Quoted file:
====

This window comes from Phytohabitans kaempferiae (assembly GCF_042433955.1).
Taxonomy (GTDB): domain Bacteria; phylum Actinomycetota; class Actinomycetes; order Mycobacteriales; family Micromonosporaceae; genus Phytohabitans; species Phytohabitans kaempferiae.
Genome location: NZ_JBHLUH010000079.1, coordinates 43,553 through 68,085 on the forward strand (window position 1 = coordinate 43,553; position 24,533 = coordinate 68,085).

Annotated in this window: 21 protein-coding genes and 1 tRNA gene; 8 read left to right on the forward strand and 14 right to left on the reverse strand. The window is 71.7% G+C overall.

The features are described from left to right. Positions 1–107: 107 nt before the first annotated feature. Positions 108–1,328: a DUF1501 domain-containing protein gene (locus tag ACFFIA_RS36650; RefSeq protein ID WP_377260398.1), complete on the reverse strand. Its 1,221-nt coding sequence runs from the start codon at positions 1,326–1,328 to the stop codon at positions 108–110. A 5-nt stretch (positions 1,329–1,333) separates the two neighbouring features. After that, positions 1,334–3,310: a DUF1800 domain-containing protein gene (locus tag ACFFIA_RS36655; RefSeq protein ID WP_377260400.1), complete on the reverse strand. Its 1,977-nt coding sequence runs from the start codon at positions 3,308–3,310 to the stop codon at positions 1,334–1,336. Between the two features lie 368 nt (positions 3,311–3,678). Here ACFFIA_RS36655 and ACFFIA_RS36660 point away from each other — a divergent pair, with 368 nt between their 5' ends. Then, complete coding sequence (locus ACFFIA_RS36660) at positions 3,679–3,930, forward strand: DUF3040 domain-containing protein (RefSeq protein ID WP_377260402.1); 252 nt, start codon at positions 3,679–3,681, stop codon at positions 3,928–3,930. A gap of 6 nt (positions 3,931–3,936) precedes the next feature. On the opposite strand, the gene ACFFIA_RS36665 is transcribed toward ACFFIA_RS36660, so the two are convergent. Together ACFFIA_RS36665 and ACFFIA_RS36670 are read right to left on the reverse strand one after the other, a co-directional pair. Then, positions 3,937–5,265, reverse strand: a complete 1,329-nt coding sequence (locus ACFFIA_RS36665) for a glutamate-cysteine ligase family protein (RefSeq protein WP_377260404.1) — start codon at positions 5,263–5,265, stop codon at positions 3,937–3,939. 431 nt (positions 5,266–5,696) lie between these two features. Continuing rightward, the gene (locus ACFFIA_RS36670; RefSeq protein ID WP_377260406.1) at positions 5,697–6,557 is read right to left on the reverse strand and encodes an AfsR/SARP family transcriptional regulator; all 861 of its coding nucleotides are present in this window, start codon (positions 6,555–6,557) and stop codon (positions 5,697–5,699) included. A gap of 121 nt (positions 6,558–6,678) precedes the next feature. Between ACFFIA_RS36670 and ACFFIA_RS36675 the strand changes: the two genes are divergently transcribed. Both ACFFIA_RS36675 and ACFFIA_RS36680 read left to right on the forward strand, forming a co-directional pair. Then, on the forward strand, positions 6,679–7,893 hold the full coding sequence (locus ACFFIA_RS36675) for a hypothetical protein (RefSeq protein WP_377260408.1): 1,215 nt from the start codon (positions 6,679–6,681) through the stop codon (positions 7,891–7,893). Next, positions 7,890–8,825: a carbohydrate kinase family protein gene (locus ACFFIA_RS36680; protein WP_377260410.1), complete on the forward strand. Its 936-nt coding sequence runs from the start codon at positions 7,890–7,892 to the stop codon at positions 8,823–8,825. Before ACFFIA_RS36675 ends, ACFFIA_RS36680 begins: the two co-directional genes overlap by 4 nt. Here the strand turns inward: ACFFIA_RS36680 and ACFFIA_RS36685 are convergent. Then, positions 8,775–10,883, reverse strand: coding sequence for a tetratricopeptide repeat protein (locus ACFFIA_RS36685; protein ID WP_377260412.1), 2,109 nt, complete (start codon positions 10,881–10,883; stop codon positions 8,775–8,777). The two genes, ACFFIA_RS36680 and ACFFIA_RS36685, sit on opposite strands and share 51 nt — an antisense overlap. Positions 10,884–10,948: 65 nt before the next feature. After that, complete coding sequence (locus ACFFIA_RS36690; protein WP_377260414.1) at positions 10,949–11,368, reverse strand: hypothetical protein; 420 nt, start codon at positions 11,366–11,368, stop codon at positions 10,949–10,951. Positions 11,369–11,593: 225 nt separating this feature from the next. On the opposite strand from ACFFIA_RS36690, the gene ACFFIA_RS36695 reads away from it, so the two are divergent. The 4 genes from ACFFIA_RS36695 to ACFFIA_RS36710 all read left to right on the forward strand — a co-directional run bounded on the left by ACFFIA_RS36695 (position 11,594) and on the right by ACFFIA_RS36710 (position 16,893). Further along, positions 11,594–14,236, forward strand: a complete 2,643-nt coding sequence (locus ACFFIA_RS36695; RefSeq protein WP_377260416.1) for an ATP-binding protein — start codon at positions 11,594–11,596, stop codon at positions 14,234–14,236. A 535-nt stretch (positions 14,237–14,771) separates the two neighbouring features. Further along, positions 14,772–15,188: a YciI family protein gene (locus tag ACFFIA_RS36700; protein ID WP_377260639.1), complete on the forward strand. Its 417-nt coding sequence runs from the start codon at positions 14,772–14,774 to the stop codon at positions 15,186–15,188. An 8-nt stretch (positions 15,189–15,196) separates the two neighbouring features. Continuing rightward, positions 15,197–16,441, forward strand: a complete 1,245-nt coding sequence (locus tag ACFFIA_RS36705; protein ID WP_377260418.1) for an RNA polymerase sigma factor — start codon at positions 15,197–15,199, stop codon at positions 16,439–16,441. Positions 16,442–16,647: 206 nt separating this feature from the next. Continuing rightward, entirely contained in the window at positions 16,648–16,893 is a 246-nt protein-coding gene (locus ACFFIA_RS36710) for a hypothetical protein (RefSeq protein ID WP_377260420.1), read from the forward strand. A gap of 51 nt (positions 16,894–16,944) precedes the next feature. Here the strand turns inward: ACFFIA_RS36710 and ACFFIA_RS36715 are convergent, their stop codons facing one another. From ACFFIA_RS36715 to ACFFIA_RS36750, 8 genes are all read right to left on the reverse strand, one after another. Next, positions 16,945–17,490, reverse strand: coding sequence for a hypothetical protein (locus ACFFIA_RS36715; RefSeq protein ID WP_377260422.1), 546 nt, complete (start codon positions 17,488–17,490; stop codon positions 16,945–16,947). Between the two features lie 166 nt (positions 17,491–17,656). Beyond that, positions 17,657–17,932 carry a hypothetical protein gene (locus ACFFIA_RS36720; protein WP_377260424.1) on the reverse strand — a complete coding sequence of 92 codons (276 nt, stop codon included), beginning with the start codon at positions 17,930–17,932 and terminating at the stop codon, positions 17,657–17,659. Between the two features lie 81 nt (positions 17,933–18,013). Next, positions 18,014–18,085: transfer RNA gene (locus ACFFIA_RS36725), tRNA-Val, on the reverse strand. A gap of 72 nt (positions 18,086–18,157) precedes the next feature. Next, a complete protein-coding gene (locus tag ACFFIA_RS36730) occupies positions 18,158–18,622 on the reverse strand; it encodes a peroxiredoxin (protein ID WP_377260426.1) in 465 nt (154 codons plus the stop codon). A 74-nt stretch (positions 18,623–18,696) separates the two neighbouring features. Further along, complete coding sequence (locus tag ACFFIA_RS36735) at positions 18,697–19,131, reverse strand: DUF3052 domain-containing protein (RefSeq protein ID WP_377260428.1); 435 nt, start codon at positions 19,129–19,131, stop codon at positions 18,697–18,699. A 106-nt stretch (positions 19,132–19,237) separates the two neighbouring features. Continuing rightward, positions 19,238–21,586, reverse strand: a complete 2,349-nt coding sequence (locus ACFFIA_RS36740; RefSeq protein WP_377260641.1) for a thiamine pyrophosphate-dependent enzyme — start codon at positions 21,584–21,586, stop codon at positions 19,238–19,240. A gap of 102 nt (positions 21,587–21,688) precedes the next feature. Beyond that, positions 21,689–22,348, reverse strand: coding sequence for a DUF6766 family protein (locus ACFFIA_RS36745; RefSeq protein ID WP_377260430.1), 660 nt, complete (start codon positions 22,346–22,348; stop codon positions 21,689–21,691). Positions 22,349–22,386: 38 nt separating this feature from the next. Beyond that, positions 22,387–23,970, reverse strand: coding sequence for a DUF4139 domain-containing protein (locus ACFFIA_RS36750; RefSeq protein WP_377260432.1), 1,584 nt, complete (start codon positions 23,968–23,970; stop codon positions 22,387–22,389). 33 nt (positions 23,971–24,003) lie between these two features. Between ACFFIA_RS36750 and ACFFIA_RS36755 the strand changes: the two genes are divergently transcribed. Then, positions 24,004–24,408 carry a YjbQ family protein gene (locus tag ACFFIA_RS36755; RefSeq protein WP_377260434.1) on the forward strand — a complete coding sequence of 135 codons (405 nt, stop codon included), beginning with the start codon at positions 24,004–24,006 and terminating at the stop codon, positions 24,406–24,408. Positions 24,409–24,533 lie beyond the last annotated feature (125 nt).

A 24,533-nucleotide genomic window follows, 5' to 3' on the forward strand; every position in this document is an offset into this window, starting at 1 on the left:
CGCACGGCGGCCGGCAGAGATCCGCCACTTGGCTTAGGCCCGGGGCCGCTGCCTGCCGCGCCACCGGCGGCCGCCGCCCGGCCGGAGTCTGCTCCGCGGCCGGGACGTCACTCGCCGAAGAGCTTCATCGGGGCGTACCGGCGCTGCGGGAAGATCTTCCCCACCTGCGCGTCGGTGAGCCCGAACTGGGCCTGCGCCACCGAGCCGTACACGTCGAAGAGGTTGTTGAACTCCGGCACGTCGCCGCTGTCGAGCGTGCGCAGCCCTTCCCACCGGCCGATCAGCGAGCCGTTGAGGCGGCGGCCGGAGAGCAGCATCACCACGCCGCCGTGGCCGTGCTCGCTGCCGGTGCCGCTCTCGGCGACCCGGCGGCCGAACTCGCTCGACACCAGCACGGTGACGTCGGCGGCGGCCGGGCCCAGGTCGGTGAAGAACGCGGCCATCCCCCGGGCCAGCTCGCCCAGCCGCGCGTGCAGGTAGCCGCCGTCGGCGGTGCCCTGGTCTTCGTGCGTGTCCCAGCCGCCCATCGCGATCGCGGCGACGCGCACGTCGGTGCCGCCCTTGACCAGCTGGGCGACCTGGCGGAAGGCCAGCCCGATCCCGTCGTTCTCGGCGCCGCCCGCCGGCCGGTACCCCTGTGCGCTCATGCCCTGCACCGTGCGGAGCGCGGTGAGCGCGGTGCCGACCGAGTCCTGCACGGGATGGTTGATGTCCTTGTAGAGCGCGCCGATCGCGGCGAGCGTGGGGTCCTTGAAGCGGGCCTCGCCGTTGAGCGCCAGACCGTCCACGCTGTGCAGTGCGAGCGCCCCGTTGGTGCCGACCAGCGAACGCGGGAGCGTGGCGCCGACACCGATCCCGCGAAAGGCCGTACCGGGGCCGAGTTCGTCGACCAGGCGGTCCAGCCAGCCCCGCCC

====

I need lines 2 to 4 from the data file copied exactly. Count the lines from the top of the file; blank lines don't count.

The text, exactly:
Taxonomy (GTDB): domain Bacteria; phylum Actinomycetota; class Actinomycetes; order Mycobacteriales; family Micromonosporaceae; genus Phytohabitans; species Phytohabitans kaempferiae.
Genome location: NZ_JBHLUH010000079.1, coordinates 43,553 through 68,085 on the forward strand (window position 1 = coordinate 43,553; position 24,533 = coordinate 68,085).

Annotated in this window: 21 protein-coding genes and 1 tRNA gene; 8 read left to right on the forward strand and 14 right to left on the reverse strand. The window is 71.7% G+C overall.